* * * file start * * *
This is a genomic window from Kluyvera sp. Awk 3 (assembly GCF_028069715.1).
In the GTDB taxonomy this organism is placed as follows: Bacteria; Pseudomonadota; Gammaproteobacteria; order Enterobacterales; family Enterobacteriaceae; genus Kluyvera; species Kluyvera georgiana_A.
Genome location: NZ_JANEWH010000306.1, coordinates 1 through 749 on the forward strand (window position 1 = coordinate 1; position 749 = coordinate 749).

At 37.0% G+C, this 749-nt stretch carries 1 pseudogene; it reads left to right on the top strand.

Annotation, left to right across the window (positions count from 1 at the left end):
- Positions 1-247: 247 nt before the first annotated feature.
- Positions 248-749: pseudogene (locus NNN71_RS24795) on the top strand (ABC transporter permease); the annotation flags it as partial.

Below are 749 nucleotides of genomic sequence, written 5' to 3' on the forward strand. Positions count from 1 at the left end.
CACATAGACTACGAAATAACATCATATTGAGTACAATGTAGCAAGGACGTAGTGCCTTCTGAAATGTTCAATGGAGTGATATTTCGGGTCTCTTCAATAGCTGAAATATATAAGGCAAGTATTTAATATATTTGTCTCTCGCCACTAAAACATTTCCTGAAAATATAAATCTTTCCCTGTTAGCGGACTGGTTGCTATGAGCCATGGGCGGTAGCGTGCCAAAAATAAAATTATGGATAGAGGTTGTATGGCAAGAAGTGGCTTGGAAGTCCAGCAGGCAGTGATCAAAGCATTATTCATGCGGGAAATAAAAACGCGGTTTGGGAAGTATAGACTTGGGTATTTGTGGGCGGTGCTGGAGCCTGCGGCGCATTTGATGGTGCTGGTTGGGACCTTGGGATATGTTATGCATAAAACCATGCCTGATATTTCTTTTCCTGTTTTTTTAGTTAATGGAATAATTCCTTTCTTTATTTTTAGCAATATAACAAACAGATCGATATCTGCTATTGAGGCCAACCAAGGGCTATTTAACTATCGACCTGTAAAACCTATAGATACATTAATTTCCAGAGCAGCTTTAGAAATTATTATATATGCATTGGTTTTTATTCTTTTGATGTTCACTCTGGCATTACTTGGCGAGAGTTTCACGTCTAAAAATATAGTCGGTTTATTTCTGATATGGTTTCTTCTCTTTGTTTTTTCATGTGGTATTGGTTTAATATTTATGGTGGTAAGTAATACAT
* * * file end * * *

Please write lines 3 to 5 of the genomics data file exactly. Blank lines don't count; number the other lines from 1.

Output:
Genome location: NZ_JANEWH010000306.1, coordinates 1 through 749 on the forward strand (window position 1 = coordinate 1; position 749 = coordinate 749).

At 37.0% G+C, this 749-nt stretch carries 1 pseudogene; it reads left to right on the top strand.

Annotation, left to right across the window (positions count from 1 at the left end):